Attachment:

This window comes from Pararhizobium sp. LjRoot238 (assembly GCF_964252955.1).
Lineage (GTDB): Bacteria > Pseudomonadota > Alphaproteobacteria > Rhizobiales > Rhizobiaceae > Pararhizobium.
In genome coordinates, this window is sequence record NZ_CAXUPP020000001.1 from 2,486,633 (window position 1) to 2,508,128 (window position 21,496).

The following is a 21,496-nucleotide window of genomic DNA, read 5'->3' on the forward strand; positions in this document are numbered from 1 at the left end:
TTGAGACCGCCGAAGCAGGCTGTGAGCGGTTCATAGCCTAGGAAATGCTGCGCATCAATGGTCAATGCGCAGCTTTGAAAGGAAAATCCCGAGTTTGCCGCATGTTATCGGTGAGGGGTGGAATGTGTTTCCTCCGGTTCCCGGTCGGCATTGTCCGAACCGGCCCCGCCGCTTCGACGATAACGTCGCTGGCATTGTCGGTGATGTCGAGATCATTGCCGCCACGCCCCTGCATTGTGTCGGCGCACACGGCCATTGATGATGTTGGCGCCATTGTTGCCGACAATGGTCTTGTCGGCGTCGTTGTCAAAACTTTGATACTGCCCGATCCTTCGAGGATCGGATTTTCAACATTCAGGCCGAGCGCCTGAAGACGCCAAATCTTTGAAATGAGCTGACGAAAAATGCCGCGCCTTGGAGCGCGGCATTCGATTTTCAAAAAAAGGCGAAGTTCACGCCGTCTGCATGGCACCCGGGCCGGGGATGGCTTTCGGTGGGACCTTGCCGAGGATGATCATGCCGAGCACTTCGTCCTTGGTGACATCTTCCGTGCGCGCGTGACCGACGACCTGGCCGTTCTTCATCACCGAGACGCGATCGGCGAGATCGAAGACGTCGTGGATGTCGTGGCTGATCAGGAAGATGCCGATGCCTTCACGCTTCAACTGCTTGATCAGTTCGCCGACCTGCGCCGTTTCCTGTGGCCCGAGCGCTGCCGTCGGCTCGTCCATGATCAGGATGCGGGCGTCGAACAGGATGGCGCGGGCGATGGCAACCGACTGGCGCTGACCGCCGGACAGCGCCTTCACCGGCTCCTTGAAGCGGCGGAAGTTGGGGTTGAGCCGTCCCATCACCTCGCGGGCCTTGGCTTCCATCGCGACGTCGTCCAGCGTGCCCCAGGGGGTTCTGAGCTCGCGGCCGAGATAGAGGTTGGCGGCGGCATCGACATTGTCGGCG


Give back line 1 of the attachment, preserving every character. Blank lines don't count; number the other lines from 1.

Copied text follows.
This window comes from Pararhizobium sp. LjRoot238 (assembly GCF_964252955.1).